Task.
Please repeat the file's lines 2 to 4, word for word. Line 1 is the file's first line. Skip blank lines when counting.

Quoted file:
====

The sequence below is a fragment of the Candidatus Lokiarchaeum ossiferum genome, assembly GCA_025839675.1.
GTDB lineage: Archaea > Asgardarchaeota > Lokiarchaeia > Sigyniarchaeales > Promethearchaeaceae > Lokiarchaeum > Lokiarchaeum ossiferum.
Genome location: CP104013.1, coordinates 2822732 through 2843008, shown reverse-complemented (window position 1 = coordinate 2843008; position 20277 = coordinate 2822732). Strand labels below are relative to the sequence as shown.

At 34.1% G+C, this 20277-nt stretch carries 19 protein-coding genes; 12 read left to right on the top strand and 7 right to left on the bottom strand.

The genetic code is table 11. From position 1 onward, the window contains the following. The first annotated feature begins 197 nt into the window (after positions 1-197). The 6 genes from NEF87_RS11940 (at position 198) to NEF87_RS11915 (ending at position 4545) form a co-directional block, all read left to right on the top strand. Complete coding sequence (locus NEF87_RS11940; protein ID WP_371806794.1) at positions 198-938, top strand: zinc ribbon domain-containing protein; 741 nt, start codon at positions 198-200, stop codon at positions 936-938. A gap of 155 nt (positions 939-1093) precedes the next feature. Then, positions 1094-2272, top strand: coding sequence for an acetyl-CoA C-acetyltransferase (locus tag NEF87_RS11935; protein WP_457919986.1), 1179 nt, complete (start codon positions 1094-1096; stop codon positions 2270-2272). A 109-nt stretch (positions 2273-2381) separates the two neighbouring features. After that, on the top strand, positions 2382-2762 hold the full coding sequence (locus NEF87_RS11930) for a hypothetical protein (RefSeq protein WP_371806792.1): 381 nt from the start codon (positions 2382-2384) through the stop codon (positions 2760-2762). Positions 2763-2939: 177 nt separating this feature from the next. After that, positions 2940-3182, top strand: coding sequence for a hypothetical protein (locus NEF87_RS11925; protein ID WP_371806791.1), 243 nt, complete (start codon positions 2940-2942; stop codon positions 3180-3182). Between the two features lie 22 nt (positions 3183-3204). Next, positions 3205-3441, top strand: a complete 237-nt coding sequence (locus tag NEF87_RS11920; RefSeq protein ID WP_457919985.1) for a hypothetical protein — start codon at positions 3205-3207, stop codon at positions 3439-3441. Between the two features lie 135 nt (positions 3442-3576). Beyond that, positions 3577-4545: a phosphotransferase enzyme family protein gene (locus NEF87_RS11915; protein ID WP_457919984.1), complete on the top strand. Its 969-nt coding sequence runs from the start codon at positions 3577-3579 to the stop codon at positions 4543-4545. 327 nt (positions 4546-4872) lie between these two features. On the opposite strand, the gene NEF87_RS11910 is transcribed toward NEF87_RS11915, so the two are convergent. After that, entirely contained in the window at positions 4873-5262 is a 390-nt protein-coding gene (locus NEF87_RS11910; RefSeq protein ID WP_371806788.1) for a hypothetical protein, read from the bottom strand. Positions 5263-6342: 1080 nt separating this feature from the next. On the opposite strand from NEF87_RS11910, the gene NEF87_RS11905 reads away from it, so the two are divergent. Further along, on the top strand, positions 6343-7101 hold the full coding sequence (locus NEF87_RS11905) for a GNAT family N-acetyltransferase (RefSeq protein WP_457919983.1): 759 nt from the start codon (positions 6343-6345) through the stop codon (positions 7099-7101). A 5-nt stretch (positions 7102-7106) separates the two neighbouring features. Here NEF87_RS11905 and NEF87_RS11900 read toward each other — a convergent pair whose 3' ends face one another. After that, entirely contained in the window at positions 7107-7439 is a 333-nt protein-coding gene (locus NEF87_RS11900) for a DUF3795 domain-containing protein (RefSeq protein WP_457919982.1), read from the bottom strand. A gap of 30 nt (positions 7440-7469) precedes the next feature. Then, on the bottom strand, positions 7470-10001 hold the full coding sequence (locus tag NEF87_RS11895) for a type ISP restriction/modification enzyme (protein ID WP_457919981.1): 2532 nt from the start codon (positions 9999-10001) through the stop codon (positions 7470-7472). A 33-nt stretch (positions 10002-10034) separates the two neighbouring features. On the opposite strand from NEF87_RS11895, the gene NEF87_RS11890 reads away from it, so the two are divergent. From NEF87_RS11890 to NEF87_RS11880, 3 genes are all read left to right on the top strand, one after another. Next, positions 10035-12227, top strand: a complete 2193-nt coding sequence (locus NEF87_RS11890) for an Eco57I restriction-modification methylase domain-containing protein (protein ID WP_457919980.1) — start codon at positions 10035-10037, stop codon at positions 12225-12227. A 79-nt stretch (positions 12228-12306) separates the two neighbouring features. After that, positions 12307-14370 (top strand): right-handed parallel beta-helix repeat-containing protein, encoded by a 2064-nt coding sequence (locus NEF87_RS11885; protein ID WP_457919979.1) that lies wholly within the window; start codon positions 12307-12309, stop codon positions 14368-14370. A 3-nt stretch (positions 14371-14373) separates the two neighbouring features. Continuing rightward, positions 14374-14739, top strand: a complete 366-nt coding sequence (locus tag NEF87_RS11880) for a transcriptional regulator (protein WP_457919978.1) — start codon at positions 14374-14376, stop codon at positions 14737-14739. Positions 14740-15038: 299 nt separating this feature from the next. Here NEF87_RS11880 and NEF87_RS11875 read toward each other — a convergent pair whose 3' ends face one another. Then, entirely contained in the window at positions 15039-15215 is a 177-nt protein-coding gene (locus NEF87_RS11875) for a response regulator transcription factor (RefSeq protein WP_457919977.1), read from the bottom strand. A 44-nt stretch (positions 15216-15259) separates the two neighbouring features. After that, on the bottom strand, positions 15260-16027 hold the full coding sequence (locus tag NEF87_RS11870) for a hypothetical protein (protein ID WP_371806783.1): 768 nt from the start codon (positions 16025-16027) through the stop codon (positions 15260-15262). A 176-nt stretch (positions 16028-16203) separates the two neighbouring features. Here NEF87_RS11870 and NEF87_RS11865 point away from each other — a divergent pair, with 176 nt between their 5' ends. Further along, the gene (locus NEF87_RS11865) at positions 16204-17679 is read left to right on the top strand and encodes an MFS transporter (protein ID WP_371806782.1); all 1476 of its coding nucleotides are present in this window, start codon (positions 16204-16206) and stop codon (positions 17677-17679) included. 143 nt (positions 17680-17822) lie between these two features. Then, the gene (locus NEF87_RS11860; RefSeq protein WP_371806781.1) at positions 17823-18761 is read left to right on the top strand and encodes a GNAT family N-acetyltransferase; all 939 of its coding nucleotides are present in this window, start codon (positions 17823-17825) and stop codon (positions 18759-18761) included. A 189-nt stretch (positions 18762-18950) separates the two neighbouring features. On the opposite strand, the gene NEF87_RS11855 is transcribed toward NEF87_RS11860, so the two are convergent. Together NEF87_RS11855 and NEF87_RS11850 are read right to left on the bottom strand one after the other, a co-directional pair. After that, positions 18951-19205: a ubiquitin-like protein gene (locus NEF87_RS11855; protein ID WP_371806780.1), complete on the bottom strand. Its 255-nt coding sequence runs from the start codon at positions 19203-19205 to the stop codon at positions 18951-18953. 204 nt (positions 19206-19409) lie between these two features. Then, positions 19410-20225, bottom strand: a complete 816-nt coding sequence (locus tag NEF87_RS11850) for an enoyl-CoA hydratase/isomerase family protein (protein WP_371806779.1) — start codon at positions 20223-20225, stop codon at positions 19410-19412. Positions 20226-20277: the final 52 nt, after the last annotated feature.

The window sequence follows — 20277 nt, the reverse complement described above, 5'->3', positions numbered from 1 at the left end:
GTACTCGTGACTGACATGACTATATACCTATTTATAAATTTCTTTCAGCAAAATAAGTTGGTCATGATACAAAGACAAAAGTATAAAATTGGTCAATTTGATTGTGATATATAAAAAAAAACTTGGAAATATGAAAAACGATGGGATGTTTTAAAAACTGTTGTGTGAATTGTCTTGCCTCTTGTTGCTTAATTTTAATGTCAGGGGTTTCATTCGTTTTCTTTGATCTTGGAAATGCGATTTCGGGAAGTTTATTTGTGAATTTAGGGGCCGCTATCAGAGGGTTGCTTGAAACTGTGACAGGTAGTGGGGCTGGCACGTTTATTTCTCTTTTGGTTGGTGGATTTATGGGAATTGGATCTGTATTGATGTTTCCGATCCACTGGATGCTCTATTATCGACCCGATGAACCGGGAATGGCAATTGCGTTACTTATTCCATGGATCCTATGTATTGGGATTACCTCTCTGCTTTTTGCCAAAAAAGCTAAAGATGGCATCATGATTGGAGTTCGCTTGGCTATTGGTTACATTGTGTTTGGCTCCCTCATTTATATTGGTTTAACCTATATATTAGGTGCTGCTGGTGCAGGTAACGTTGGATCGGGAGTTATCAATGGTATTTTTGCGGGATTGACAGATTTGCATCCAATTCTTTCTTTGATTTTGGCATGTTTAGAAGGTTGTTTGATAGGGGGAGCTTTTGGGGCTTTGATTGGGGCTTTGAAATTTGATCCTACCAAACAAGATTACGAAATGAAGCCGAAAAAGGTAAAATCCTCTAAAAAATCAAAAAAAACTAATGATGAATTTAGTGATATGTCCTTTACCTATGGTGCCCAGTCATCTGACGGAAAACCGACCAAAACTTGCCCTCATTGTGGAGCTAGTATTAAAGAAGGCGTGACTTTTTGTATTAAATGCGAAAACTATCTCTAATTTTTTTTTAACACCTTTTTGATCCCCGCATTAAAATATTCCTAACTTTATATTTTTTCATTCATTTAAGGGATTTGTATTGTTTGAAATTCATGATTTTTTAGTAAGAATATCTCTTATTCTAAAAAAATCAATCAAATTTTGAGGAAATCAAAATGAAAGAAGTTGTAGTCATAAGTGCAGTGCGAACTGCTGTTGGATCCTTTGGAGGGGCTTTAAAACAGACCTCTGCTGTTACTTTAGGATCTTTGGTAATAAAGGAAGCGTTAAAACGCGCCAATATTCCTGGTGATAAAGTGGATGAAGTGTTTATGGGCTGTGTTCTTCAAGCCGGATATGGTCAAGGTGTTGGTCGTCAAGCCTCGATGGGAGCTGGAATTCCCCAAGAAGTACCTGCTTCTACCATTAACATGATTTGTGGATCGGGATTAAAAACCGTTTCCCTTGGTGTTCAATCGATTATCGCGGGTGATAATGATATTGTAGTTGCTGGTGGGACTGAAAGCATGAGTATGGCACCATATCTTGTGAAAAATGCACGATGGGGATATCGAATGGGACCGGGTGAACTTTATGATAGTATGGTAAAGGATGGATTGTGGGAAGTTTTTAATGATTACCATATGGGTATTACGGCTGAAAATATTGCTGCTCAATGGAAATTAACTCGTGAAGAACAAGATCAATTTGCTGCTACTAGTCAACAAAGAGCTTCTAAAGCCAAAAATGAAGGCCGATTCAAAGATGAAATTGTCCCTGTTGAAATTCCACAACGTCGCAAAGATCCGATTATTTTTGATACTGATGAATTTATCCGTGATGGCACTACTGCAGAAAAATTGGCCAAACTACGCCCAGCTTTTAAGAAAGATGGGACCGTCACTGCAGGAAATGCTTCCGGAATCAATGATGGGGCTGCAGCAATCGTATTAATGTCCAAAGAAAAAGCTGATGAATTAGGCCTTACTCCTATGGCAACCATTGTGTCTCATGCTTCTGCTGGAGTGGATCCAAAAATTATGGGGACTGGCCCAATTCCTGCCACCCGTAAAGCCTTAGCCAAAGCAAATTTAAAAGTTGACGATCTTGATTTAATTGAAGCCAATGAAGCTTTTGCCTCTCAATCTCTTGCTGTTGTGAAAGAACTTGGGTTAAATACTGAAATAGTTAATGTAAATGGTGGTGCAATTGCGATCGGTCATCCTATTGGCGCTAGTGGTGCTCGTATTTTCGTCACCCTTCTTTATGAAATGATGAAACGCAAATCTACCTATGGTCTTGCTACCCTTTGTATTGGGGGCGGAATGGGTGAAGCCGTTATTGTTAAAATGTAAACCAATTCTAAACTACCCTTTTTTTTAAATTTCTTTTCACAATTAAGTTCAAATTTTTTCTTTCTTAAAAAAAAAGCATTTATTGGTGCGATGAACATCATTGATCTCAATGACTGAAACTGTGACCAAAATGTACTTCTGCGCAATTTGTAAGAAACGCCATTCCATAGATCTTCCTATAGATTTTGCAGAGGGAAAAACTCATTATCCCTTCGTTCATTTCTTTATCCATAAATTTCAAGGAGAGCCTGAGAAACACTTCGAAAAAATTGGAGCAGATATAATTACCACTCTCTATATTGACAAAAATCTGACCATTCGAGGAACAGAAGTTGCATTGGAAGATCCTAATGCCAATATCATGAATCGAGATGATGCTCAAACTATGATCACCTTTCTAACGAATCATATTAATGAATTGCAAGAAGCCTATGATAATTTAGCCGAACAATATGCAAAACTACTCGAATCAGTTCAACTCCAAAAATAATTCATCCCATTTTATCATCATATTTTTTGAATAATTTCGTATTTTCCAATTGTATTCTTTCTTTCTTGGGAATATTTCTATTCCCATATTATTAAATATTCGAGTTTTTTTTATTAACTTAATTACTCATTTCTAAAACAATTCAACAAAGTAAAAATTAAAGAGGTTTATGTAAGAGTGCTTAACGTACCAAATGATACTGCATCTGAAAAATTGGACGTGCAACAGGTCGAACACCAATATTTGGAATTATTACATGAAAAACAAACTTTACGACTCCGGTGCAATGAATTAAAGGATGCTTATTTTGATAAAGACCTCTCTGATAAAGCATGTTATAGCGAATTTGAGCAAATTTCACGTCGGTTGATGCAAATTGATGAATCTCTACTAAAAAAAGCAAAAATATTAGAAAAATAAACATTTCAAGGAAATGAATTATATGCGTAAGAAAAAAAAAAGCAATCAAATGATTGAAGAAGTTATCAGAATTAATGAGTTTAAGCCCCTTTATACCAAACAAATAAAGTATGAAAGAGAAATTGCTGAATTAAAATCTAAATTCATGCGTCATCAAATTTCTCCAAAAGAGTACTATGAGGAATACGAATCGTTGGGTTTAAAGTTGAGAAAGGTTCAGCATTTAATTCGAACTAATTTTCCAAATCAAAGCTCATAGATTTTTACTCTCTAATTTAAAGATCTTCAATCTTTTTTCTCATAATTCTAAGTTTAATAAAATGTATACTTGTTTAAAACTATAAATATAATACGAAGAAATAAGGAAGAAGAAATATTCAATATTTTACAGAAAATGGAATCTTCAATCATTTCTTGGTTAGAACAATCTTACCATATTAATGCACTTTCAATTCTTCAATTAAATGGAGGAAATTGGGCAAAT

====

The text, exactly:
GTDB lineage: Archaea > Asgardarchaeota > Lokiarchaeia > Sigyniarchaeales > Promethearchaeaceae > Lokiarchaeum > Lokiarchaeum ossiferum.
Genome location: CP104013.1, coordinates 2822732 through 2843008, shown reverse-complemented (window position 1 = coordinate 2843008; position 20277 = coordinate 2822732). Strand labels below are relative to the sequence as shown.

At 34.1% G+C, this 20277-nt stretch carries 19 protein-coding genes; 12 read left to right on the top strand and 7 right to left on the bottom strand.